Choosing and Combining Colors:  Design Tips for Paper Crafters and Cardmakers

Choosing and Combining Colors: Design Tips for Paper Crafters and Cardmakers

Do you get baffled when trying to choose colors
for your paper crafting projects? Do you wish you had a better idea of how to choose colors
that go well together? Stay tuned because I think I can help you
out. Hi! This is Sage Kimble, aka the Mad Stamper,
with color tips for card makers and paper crafters. Choosing colors and combinations for handmade
cards and other projects is an important part of paper crafting. Some crafters seem to have an innate sense
of colors and how they go together while others struggle to make combinations. I’m going to use the 2014 In-Colors from Stampin’Up!
to show you some tips that will help you understand more about combining colors. I’ve made 5 versions of the same card design
to use as examples. Of course, these cards reflect my taste and yours may be very different. But these ways of looking at colors will apply
to whatever part of the spectrum you’re drawn to. A very simple and effective approach to color
combining is to use colors that are next to each other on the color wheel. This is called an analogous color scheme.
And I’ve used it for the most part with these cards. The combinations are easy to pick out and tend
to have a harmonious feel to them. So let’s start looking at the individual colors.
I’ll start with Hello Honey and compare it with some other yellows in the Stampin’Up!
palette. Daffodil Delight is probably the truest yellow in our collection. Although
it isn’t fully saturated meaning it has just a little white in it. Next to it you can see that Hello Honey looks
darker and muddier. A color will look muddy if it has some black or grey in it to tone
down the brightness. Crushed Curry and Hello Honey are very close
to each other with Crushed Curry being just a little brighter. So when I choose colors to combine with Hello
Honey, I want something that’s going to accentuate its warmth without making it look even muddier. So if I look at this spectrum I can see that
for a yellow, if I’m using an analogous color scheme, I can move into oranges and all the
way through to green. If I’m looking at oranges, I’ll stay away
from the ones that are kind of pink like Calypso Coral because that make the Hello Honey look
even muddier. But oranges with more yellow in them like Pumpkin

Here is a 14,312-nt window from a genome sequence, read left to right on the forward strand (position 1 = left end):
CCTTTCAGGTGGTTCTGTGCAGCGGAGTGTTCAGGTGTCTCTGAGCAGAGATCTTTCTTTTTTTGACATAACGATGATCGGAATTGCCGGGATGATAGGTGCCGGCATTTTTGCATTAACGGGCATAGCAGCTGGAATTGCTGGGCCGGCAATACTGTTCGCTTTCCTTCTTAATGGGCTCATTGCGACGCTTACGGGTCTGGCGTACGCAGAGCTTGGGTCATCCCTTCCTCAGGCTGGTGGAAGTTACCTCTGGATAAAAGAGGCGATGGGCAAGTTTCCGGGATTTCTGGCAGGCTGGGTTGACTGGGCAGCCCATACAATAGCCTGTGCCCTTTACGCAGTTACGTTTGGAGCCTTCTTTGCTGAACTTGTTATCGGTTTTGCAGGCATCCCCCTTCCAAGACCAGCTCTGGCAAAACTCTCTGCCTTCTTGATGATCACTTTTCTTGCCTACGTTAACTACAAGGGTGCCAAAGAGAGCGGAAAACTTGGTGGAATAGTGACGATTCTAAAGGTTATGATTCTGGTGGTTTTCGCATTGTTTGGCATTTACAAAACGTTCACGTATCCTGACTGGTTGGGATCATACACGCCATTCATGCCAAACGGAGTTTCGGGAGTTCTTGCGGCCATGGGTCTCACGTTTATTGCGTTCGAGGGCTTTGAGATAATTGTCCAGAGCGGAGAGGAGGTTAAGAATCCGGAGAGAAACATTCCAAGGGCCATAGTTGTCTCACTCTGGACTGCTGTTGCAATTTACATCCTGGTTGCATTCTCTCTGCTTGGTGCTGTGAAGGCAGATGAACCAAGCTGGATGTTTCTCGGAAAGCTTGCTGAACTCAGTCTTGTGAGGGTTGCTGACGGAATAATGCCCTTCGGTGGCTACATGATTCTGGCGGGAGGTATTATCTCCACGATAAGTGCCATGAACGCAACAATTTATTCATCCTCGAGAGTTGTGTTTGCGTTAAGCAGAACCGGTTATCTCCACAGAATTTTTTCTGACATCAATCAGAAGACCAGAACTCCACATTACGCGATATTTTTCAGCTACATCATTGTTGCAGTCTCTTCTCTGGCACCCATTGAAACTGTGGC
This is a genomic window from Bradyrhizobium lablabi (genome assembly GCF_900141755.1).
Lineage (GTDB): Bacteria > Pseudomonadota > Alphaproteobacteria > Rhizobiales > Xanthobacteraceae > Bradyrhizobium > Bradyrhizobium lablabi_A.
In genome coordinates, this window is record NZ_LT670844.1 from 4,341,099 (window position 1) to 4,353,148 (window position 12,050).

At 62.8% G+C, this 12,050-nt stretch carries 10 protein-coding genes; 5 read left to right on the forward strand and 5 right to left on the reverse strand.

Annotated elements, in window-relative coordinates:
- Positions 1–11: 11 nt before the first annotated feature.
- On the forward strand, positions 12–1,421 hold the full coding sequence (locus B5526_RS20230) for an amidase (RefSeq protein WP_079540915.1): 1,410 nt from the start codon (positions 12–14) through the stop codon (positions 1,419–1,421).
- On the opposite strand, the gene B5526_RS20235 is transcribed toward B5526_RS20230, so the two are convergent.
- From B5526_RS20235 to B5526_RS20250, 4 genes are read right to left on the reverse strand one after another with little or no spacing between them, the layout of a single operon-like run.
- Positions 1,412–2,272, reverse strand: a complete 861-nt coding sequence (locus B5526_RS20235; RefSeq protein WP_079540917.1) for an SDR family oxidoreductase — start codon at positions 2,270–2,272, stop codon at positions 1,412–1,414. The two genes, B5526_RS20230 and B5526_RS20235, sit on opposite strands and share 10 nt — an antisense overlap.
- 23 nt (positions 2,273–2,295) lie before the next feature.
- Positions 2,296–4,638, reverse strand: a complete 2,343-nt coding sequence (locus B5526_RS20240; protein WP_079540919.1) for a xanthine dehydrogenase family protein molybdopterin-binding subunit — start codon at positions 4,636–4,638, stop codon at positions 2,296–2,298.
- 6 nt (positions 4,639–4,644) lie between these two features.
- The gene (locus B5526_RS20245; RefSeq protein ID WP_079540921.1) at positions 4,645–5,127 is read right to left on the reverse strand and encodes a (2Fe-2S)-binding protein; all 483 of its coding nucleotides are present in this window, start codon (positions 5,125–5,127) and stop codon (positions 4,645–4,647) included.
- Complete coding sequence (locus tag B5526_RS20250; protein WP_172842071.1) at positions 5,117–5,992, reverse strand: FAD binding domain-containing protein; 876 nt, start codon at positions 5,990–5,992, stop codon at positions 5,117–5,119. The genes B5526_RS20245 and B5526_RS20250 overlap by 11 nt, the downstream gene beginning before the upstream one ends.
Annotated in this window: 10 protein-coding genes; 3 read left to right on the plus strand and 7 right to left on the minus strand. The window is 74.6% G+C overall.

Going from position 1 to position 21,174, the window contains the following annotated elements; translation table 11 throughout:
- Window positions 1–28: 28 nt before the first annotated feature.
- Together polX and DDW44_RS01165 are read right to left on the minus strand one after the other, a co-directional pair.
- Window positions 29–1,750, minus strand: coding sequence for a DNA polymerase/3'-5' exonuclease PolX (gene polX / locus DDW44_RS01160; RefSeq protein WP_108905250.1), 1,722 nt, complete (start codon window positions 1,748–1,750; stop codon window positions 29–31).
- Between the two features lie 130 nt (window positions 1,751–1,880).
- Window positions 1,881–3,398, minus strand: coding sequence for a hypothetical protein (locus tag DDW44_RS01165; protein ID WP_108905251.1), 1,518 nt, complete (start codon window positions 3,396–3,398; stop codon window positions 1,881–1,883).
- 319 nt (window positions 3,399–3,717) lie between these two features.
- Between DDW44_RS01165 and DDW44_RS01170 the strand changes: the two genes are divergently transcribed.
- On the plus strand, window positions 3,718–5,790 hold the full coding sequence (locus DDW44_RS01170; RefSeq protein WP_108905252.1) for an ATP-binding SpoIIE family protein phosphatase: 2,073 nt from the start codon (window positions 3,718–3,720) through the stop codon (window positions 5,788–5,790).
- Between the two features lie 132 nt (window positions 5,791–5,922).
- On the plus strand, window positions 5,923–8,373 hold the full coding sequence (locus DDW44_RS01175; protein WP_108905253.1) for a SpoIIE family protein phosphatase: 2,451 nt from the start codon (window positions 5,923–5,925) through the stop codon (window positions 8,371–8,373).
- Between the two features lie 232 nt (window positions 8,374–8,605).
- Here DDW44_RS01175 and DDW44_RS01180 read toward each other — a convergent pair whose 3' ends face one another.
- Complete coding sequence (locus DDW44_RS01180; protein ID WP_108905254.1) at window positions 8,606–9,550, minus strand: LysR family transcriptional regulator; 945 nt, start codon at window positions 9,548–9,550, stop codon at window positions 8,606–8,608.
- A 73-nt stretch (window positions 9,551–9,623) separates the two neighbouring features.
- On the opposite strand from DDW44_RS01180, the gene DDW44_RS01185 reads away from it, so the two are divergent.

Pie, Tangelo Twist, or even Cajun Craze will all bring out the warmth of Hello Honey. Going the other direction on the color wheel
will get into the greens. Again the best greens are going to be ones with more yellow than
blue. Mossy Meadow and Old Olive both enhance Hello
Honey’s warmth. Bluer greens like Wild Wasabi and Garden Green, they’ll also be okay; they’ll
just have a cooling effect. On this card I’ve combined Hello Honey with
Tangelo Twist and Mossy Meadow, staying in the warmer side of the colors. Let’s move on to Tangelo Twist. This is a
highly saturated color meaning it doesn’t have any white or grey in it to lighten or
tone it down. It’s very close to Pumpkin Pie, but even brighter. It has more yellow in it than red so it feels
very different than say Tangerine Tango or Calypso Coral that are more pinkish oranges. On this card, I combined it with the analogous
colors of red and yellow. I chose Daffodil Delight instead of Hello Honey because I wanted
a brighter yellow. But I chose Cherry Cobbler instead of Real
Red to cool down the combination a little. For a brighter combination, you could use
Real Red and Daffodil Delight or you could get even a little brighter and wilder and
use Melon Mambo. Mossy Meadow is a luscious dark green. It’s
muddy with some black in it, but compared to another muddy green like Always Artichoke,
you can see it’s warmer; it has more yellow in it. For this card, I combined it with Pear Pizzazz
which is a pastel of a yellow-green. Instead of using the truly analogous blue or blue-green
with this Mossy Meadow, I went a little further into the purples. I chose Elegant Eggplant for a dark purple,
but the ink was too dark so I went with Perfect Plum for the ink. Now let’s look at Blackberry Bliss. What a
rich and yummy color this is. However it’s such a dark purple with enough black in it,
that it can almost look brown next to a lot of colors. So I wanted something that would heighten
its richness rather than dulling it down. My favorite color for this purpose is Crisp
Cantaloupe, a very light coral, which is pink with a little bit of orange in it. Here’s the card and I used some Calypso Coral
with it, which creates a really stunning color combination and brings out the richness of
the Blackberry Bliss. The last color we’ll look at is Lost Lagoon.
This is another very muddy color, this time in the blue-green range. You can see how muddy
it is next to something like Coastal Cabana which makes it look almost grey. Bermuda Bay does the same thing. It goes well
though with the pastel blues of Soft Sky and Pool Party, which show off the beauty of Lost
Lagoon without dulling it down even further. In this card, I went with Pool Party and Blackberry
Bliss. So this exploration of colors and combinations is just a tiny look at a very large subject. If you struggle with combining colors in your
projects, then you’ll want to check out my online class, Use Colors Like a Pro; Color
Theory Made Simple for Paper Crafters. Click on the link below to see why this class
will take the stress out of choosing colors for your handmade cards and other projects. If you’re serious about learning to use colors
more effectively, then you’re going to love this class. Use the link under the video to
hear all about it.

4 thoughts on “Choosing and Combining Colors: Design Tips for Paper Crafters and Cardmakers

  1. Very interesting way to look at colors… It's not something I struggle with, but I like your explanation.

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